In 2011, EPA issued an administrative order on consent (Consent Order) to six potentially responsible parties (PRPs), also called the Newtown Creek Group (NCG): Phelps Dodge Refining Corporation, Texaco, Inc., BP Products North America Inc., the Brooklyn Union Gas Company d/b/a National Grid NY, ExxonMobil Oil Corporation, and the City of New York.
The Consent Order requires the PRPs to complete a remedial investigation and feasibility study (RI/FS) for Newtown Creek under EPA oversight. The RI is conducted to determine the nature and extent of contamination at the site. The FS identifies and evaluates remedial alternatives using data from the RI. The Newtown Creek site RI/FS is primarily concerned with determining the level of contamination and the risk associated with that contamination in the creek’s surface water, sediment, air, habitats, benthic community, and fish community. If additional data is needed to complete an evaluation of remedial alternatives, additional investigation activities may be added to the RI.
After the RI/FS is completed, EPA will select a remedy (i.e. a cleanup plan) in a decision document called a Record of Decision (ROD). Leading up to the ROD, EPA selects a preferred remedy and presents this remedy in a document called the Proposed Plan. After the ROD, detailed cleanup plans will be developed and put in place during the remedial design and remedial action (RD/RA) stage. Cleanup completion and monitoring follow, during the construction completion and post-construction completion stages. Once the site remedies are fully protective of public health and the environment, EPA will delete the site from the NPL.
Related Cleanup Efforts
While not part of the Superfund site, two other related programs are on-going and related to the Superfund site: these are the upland property investigation and remediation and Combined Sewage Overflows (CSOs) draining directly into the Creek.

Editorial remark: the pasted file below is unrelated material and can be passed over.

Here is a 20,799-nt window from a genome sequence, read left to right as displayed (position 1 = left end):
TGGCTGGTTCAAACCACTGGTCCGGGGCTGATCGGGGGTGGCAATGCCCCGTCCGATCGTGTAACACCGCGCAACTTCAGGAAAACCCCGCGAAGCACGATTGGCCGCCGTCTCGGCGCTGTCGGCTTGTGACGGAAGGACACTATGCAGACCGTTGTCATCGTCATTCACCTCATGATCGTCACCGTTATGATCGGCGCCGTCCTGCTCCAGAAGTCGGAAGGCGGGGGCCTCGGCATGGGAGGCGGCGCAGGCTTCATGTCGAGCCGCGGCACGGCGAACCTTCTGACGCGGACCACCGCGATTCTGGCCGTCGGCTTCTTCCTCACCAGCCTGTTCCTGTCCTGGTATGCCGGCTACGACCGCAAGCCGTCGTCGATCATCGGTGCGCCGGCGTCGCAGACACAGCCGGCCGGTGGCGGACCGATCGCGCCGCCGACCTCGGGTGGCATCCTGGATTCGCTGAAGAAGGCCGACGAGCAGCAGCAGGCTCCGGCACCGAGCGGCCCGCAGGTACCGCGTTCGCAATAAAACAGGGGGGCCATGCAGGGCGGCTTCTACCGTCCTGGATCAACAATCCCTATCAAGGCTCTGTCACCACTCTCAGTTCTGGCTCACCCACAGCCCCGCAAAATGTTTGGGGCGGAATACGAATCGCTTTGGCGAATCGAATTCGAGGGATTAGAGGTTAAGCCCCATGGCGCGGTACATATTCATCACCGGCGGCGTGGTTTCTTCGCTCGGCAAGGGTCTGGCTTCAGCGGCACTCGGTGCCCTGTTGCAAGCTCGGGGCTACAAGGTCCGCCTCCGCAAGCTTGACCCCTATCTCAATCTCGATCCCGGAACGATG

First, the adjacent upland properties along the Creek were or are contributors to the Creek’s contamination. Numerous properties along the Creek are being investigated and cleanup under the jurisdiction of the New York State Department of Environmental Conservation. The figure below identifies these properties.
Second, there are 22 Combined Sewage Overflows (CSOs) draining directly into the Creek discharging some 1.2 billion gallons annually. CSOs occur where the sewage system was designed to collect both wastewater and storm runoff in the same pipes. In dry weather wastewater is transported to a treatment plant. But during periods of heavy rainfall, the combined sewage and stormwater volume can exceed a sewage treatment plant’s capacity. The CSOs are designed to overflow during heavy precipitation events and discharge excess wastewater directly into Newtown Creek. NYSDEC has required NYC Dept. of Environmental Protection (DEP) under the Clean Water Act (CWA) to develop a long-term control plan (LTCP) to reduce combined sewer overflows (CSOs) into the Creek to comply with Clean Water Act standards.